66. 66. Angiosperms Flowering Dicots <ul><li>Most plants we see are in this group. </li></ul><ul><li>Have 2 cotyledons </li></ul><ul><li>Many have woody tissue </li></ul><ul><li>Contain vascular bundles </li></ul><ul><li>Leaf venation is branched </li></ul>
  67. 67. Dicot/Monocot seedlings
  68. 68. Plant Structure
  69. 69. The Animal Kingdom <ul><li>Multi-cellular </li></ul><ul><li>No cell wall </li></ul><ul><li>Capacity for locomotion </li></ul><ul><li>Heterotrophic </li></ul><ul><li>Strong response to stimuli </li></ul><ul><li>Restricted growth </li></ul><ul><li>Almost all sexual reproduction </li></ul>
  70. 70. Invertebrates <ul><li>Animals with no backbone </li></ul><ul><li>Most have an exoskelaton or no skelaton </li></ul><ul><li>No central nervous system </li></ul><ul><li>No “brain” </li></ul><ul><li>Ectothermic </li></ul>
  71. 71. Vertebrates <ul><li>Animals with back-bones </li></ul><ul><li>Most have endoskelaton </li></ul><ul><li>Many advanced have central nervous system </li></ul><ul><li>Many have a “brain” </li></ul><ul><li>Many are endothermic </li></ul>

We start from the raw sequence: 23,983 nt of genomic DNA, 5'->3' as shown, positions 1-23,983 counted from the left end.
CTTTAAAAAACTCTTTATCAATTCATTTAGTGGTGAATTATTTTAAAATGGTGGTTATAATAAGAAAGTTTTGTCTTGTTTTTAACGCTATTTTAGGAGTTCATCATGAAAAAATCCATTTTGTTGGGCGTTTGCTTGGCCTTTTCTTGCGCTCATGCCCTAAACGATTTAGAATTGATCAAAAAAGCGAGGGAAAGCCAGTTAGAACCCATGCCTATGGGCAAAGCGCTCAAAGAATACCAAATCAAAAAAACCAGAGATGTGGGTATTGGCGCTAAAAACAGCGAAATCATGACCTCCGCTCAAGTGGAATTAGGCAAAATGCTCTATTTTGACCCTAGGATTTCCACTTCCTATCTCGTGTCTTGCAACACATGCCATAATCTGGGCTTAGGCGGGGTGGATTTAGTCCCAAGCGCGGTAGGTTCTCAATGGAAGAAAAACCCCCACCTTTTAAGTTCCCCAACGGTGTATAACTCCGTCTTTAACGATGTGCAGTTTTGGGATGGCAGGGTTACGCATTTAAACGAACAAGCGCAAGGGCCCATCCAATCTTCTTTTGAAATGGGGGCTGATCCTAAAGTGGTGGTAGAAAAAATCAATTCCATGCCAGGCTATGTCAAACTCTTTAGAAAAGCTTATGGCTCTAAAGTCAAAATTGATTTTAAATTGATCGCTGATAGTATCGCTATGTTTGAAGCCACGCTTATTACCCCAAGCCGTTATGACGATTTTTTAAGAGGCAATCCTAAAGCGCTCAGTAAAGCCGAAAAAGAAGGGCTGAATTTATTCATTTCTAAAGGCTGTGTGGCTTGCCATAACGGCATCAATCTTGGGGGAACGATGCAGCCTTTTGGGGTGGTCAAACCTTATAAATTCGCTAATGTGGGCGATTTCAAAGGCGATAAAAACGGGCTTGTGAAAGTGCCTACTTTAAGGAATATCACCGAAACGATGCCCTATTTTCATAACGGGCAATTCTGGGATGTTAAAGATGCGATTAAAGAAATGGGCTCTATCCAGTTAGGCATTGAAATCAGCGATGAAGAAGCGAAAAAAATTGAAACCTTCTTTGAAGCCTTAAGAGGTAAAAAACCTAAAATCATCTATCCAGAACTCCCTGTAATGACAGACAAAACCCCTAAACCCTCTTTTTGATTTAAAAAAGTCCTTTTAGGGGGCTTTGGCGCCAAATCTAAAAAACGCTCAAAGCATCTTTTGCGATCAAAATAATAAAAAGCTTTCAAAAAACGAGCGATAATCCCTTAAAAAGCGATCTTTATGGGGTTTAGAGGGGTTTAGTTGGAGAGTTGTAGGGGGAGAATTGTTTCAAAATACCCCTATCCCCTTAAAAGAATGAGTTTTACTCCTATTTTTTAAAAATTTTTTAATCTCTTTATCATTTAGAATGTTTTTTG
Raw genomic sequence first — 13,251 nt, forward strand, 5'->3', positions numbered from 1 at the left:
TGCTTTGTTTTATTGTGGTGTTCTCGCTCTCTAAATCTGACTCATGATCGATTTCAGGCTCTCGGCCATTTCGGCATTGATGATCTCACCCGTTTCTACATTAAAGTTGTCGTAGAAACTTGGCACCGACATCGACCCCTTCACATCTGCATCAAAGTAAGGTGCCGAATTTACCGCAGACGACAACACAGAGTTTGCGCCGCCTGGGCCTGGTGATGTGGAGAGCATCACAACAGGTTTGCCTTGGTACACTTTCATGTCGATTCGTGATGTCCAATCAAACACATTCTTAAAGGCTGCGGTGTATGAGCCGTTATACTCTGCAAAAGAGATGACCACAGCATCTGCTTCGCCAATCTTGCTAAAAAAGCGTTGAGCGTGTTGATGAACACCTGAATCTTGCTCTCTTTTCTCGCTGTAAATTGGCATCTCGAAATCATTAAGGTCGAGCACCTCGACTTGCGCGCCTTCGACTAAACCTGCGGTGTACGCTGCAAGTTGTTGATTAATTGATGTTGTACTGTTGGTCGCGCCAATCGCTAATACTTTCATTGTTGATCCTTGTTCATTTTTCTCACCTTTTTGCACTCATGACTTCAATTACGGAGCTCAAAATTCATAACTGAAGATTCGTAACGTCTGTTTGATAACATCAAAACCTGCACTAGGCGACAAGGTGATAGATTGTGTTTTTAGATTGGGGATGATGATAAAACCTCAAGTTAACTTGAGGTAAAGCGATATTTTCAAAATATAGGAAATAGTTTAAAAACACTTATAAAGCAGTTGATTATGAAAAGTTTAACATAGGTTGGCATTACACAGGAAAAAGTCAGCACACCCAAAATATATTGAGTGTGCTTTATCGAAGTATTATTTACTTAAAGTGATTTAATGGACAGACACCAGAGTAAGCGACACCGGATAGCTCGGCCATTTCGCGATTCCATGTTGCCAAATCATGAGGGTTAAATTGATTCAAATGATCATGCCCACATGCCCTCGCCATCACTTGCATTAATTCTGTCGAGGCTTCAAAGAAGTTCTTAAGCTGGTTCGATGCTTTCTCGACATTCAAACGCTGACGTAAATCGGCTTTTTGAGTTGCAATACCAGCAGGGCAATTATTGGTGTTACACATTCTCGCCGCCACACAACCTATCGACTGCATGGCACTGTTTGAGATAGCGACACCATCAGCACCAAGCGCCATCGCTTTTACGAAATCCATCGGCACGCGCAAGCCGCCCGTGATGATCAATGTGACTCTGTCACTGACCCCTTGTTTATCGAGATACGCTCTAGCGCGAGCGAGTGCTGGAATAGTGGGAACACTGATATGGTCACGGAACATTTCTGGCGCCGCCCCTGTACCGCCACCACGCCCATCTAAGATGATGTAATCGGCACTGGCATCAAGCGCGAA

72. 72. Nine Phylums <ul><li>THE INVERTEBRATES THE VERTEBRATES </li></ul><ul><li>Porifera Chordata </li></ul><ul><li>Cnidaria </li></ul><ul><li>Platyhelminthes </li></ul><ul><li>Nematoda </li></ul><ul><li>Annelida </li></ul><ul><li>Arthropoda </li></ul><ul><li>Mollusca </li></ul><ul><li>Echinodermata </li></ul>
  73. 73. Coelom-Body cavity <ul><li>Acoelomate-no body cavity </li></ul><ul><li>Pseudocoelomate-false body cavity </li></ul><ul><li>Eucoelomate (coelomate)-true body cavity </li></ul>
  74. 74. Coelom Comparison
  75. 75. Body Symmetry <ul><li>Asymmetrical </li></ul><ul><ul><li>primitive </li></ul></ul><ul><li>Radial symmetry </li></ul><ul><ul><li>more advanced </li></ul></ul><ul><li>Bilateral symmetry </li></ul><ul><ul><li>most advanced </li></ul></ul>
  76. 76. Porifera: Pore-bearing
  77. 77. Cnidaria: Stinging animals <ul><li>Coral </li></ul><ul><li>Sea Anenome </li></ul><ul><li>Jellyfish </li></ul><ul><li>Portuguese Man of war </li></ul><ul><li>Stinging cells </li></ul><ul><ul><li>nematocysts </li></ul></ul><ul><li>Tentacles </li></ul>
  78. 78. Platyhelminthes: Flat-worms <ul><li>Absorb nutrients </li></ul><ul><li>Parasitic </li></ul><ul><li>Hermaphroditic </li></ul>
  79. 79. Nematoda: Round worms <ul><li>Often parasitic </li></ul><ul><li>Digestive system </li></ul><ul><li>Nervous system </li></ul><ul><li>Male and female </li></ul><ul><li>Pseudo-coelom </li></ul>